Proper Sleeping Posture

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As a chiropractor, I talk to people about proper posture all day.  It makes sense to lift with your legs, keep your back straight, and not slump in your chair, but one area where I find that people neglect their posture is during sleep time.  It is important to sleep correctly because your body does the majority of its healing and recovering while you are asleep.  If you are not getting good, sound sleep, then your body will not have a chance to recover from the day and the negative effects of stress will build up and cause problems.

So let’s talk about the proper way to sleep… First of all, the average person should be getting around 8 hours of sleep per night.  For some that is not a problem, others would need a 30-hour day to pull that off.  But if you are able to manage 6-8 hours of sleep per night, that means that you are spending 25-33% of your life laying in your bed.  Therefore, the posture that you sleep in will greatly impact how you feel on a daily basis.  So let’s dive in…

There are 2 proper positions to sleep in, either on your back, or on your side.  While sleeping on your back, you will want a single pillow that supports the natural curve in your neck.  Too many pillows piled too high will put your neck in a flexed position and cause neck and shoulder problems over time.  You will also want to place a pillow under your knees so that your knees are slightly bent, that will help take pressure off of your low back.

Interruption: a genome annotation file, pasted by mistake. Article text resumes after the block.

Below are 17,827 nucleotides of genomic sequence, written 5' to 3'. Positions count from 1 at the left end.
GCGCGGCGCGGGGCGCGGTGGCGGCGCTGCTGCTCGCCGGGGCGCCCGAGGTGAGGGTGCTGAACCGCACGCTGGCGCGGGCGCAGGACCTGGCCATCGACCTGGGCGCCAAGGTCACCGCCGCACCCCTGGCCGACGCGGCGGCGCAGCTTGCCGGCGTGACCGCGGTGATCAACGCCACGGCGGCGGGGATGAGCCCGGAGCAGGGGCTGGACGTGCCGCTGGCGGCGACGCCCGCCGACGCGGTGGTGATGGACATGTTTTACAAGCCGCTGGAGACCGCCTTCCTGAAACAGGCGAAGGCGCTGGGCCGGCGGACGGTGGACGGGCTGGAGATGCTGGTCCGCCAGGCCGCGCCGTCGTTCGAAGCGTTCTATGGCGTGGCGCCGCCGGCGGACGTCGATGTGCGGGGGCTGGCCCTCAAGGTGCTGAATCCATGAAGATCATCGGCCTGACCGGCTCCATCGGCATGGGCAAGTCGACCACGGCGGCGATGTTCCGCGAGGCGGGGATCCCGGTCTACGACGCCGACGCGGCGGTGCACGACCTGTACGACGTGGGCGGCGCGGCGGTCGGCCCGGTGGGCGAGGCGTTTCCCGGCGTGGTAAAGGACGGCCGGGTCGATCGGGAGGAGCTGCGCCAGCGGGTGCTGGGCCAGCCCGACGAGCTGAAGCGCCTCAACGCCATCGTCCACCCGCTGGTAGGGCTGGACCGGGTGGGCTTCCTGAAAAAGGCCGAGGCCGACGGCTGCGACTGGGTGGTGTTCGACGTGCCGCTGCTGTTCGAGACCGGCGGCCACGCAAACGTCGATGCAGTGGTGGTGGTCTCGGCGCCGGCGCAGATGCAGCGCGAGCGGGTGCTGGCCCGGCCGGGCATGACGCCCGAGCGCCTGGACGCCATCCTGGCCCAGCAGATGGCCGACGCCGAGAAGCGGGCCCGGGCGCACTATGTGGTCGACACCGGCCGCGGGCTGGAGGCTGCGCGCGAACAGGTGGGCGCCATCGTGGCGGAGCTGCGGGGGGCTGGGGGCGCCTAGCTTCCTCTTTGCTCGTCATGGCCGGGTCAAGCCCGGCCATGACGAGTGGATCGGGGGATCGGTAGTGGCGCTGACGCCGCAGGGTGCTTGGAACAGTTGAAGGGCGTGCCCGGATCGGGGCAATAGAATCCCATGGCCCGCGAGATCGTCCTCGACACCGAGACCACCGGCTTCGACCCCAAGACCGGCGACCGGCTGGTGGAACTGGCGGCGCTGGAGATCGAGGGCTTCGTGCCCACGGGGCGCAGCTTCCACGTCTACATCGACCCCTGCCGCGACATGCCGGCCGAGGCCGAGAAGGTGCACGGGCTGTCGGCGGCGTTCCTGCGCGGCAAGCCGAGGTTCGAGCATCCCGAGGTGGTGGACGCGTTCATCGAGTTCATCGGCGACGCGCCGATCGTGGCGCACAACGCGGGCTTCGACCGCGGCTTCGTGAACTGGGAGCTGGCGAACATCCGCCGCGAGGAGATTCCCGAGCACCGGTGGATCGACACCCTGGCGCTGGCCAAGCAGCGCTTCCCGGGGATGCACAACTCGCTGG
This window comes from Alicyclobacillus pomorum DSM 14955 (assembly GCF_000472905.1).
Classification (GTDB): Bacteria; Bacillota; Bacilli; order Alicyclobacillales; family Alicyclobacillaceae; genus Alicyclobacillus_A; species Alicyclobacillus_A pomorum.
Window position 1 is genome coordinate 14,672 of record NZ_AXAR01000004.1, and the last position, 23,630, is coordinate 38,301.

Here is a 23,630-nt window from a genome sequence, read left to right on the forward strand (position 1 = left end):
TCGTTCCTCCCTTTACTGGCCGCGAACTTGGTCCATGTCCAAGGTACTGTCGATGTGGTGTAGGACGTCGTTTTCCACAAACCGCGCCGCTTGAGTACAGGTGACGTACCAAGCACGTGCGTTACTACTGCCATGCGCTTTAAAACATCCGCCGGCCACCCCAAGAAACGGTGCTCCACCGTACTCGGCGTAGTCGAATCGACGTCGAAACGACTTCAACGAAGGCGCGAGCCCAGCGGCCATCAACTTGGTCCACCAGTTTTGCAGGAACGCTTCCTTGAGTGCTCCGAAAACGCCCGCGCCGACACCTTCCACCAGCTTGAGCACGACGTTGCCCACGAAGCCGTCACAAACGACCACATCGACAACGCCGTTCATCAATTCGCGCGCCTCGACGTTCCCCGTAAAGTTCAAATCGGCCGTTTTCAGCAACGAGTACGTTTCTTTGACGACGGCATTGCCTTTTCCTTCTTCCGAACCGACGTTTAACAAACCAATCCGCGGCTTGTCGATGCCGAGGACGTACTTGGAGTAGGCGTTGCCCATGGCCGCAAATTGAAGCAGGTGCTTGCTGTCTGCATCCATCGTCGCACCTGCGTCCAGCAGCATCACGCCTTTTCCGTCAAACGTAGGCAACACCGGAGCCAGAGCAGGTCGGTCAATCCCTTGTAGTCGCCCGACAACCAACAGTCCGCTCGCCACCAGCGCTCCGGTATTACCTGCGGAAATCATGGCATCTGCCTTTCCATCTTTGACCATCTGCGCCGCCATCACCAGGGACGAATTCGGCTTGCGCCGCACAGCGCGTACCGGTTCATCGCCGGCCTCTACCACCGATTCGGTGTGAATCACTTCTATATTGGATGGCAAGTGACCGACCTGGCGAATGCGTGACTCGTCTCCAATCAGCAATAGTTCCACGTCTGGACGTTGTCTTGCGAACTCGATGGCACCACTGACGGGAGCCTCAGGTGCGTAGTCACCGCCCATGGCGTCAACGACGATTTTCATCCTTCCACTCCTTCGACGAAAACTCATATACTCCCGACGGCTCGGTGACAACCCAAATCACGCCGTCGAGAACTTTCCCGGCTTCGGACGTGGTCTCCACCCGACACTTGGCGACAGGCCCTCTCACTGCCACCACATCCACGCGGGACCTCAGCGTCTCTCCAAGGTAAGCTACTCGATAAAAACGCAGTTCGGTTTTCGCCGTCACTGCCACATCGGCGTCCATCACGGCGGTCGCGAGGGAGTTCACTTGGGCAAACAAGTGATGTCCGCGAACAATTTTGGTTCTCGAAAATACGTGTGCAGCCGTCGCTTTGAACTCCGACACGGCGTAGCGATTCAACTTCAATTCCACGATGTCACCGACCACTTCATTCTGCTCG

The second acceptable position is laying on your side.  While on your side, you will again want a single pillow that keeps your neck in a neutral position.  Too much pillow, or too little pillow, will not be good for your neck.  Further, you must keep your arms by your sides.  Placing your arm up above your head so that your pillow is sandwiched between your shoulder and head will cut the blood supply to your arm and lead to neck, and shoulder problems.  Also while laying on your side, place a pillow between your slightly bent knees, this will take pressure off of your hips and lower back.

Lastly, I will point out that sleeping on your stomach is NOT on the list of acceptable sleeping postures.  Stomach sleeping puts a lot of pressure on both your neck and lower back and will only lead to pain.  

Changing sleeping habits can be difficult. Patience and persistence will pay off, though, and making improvements with your sleeping posture will have you sleeping better, healing more efficiently and living a healthier, happier life.

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